Currently, the Commission holds a range of powers under European legislation which can enable it to respond in the event of a nuclear accident or other radiological emergency. These powers allow the Commission to put in place measures in the form of emergency implementing regulations that will apply the maximum permitted levels set out in Regulation 2016/52 and so prevent potentially contaminated food being placed on the market. Any measures put in place by this instrument must be as short as possible and in the first instance must not exceed three months. When preparing or reviewing these measures, Ministers must take into account the basic standards of radiological protection, including the justification and optimisation principles. There are no changes to policy in these instruments, beyond making the minimal changes necessary to rectify deficiencies in the retained EU legislation. For food businesses, there will be no changes in how they are regulated and how they are run. Consumers in the UK will benefit from a high standard of food and feed safety and quality. The Government are committed to ensuring that these standards are maintained.
The instruments will transfer responsibilities incumbent on the European Commission to Ministers in England, Wales, Scotland and the devolved authority in Northern Ireland. In addition, the instruments will change references to importing into the EU to references to importing into the United Kingdom. Let me be clear that these instruments do not introduce any changes for food businesses in how they are regulated and how they are run, and nor do they introduce extra burdens. They provide continuity for businesses and protection for consumers’ interests, and ensure that enforcement of the regulations can continue in the same way.
The changes will ensure a robust system of controls that will underpin the ability of UK businesses to trade both domestically and internationally. It should be noted, however, that these regulations apply only after a nuclear accident or other radiological emergency and are not intended for routine activities that are governed by other regimes such as the Ionising Radiation Regulations 2017 and the Environmental Permitting (England and Wales) Regulations 2016. It is also important to note that the devolved Administrations have given their consent to these instruments. Furthermore, we have engaged positively with them throughout their development. This ongoing engagement has been warmly welcomed.
To conclude, these instruments constitute necessary measures to ensure that our legislation relating to food and feed safety and radiological protection continues to work effectively after exit day. The amendments proposed in the instruments ensure the continuation of effective food and feed safety and public health controls. I beg to move.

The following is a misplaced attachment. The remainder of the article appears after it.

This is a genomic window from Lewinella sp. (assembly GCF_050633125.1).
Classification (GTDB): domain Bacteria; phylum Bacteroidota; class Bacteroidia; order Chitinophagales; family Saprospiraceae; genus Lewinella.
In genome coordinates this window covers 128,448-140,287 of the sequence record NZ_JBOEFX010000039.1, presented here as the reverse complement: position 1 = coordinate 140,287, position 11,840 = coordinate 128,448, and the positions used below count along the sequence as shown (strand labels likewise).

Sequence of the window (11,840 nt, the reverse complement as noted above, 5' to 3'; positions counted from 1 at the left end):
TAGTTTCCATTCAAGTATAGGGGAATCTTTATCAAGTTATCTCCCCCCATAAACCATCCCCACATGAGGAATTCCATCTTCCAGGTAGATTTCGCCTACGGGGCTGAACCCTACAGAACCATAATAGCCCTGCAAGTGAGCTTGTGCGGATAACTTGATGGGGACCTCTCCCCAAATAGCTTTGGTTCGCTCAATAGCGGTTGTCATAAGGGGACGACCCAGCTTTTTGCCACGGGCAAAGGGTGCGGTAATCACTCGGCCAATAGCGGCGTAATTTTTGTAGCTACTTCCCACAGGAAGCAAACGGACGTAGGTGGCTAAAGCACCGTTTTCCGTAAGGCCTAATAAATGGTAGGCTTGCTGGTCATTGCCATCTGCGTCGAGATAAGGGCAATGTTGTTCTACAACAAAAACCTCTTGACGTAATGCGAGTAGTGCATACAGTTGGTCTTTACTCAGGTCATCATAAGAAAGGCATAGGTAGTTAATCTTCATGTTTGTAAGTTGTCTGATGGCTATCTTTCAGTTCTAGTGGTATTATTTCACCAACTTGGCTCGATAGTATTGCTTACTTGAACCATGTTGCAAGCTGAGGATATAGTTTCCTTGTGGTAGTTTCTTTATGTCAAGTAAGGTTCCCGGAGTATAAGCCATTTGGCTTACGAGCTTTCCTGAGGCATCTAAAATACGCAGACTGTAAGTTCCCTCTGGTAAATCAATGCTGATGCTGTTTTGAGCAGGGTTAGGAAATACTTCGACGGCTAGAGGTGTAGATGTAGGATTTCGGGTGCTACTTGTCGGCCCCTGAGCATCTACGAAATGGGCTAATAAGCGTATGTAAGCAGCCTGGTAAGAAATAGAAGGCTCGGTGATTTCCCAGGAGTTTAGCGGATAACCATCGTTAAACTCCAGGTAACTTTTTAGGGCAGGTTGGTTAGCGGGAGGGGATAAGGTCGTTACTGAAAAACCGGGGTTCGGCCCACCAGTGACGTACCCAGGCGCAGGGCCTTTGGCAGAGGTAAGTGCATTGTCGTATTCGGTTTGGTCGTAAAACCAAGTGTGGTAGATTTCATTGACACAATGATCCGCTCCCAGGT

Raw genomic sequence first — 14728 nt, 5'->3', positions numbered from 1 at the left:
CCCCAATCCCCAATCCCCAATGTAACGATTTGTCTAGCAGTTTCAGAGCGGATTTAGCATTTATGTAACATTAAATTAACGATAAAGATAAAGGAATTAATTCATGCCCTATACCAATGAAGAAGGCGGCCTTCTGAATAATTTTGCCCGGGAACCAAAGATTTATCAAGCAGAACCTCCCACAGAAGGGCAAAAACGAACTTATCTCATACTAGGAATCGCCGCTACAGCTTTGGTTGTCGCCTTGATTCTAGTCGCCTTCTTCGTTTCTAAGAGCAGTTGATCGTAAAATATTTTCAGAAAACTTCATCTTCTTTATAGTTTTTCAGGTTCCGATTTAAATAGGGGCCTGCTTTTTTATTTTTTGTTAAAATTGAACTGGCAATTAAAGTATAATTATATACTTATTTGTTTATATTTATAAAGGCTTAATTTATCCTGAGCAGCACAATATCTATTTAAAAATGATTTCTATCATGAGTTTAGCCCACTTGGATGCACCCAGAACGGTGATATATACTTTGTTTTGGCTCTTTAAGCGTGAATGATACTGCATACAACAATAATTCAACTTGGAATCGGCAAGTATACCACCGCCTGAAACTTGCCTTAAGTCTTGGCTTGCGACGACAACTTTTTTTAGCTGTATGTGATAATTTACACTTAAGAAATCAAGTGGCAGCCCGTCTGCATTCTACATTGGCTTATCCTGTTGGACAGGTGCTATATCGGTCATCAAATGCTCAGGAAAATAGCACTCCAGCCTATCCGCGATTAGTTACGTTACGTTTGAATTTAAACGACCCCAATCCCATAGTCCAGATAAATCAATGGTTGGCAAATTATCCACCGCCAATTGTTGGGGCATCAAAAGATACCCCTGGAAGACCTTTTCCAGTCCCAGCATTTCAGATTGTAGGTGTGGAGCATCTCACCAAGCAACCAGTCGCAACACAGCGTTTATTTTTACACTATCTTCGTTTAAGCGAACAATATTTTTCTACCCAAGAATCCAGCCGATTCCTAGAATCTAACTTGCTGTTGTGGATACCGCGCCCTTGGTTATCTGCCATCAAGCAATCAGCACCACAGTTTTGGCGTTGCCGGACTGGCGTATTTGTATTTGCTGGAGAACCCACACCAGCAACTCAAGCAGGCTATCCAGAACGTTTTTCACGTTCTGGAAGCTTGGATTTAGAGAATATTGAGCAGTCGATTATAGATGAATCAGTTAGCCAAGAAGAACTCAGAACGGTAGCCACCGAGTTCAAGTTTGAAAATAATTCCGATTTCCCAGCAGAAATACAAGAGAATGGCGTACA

My Lords, I thank the Minister for her introduction. Although these SIs are relatively non-contentious, I have some general and then some specific comments and questions. Of course, our main concern in all of this is the safety of consumers and of the food that we eat.
One of the enduring reservations in the responses to the consultation, especially by the National Farmers’ Union, was about the lack of clarity on the relationship that the Food Standards Agency and Food Standards Scotland will have with the European Food Safety Authority. A common approach is necessary to harmonise trade and maintain continuity, but the UK Government have given no convincing assurances yet as to how the EU and the UK will work together on this. The feasibility of a complementary EU-UK framework is doubtful, as third-country participation is possible only if the third country applies all EU-related legislation. It also relies on good will on both sides and, given how much we have messed the EU about recently, it could be forgiven for being somewhat less than co-operative.
Neither has the UK framework yet been set up for harmonisation across our devolved authorities—although I understand that the FSA and FSS are working on proposals. This is deeply unhelpful for business as exit day draws closer. Can the Minister say what arrangements are in place now? The NFU has also noted the impact on the FSA and FSS workforces, and, although the chair of the FSA reassured the EU Environment and Energy Committee about its readiness, the chair of the committee, my noble friend Lord Teverson, warned that,
“the UK Government has no idea whether we will have full access to EU risk assessments, or any access to their surveillance and information sharing mechanisms. This is deeply concerning”.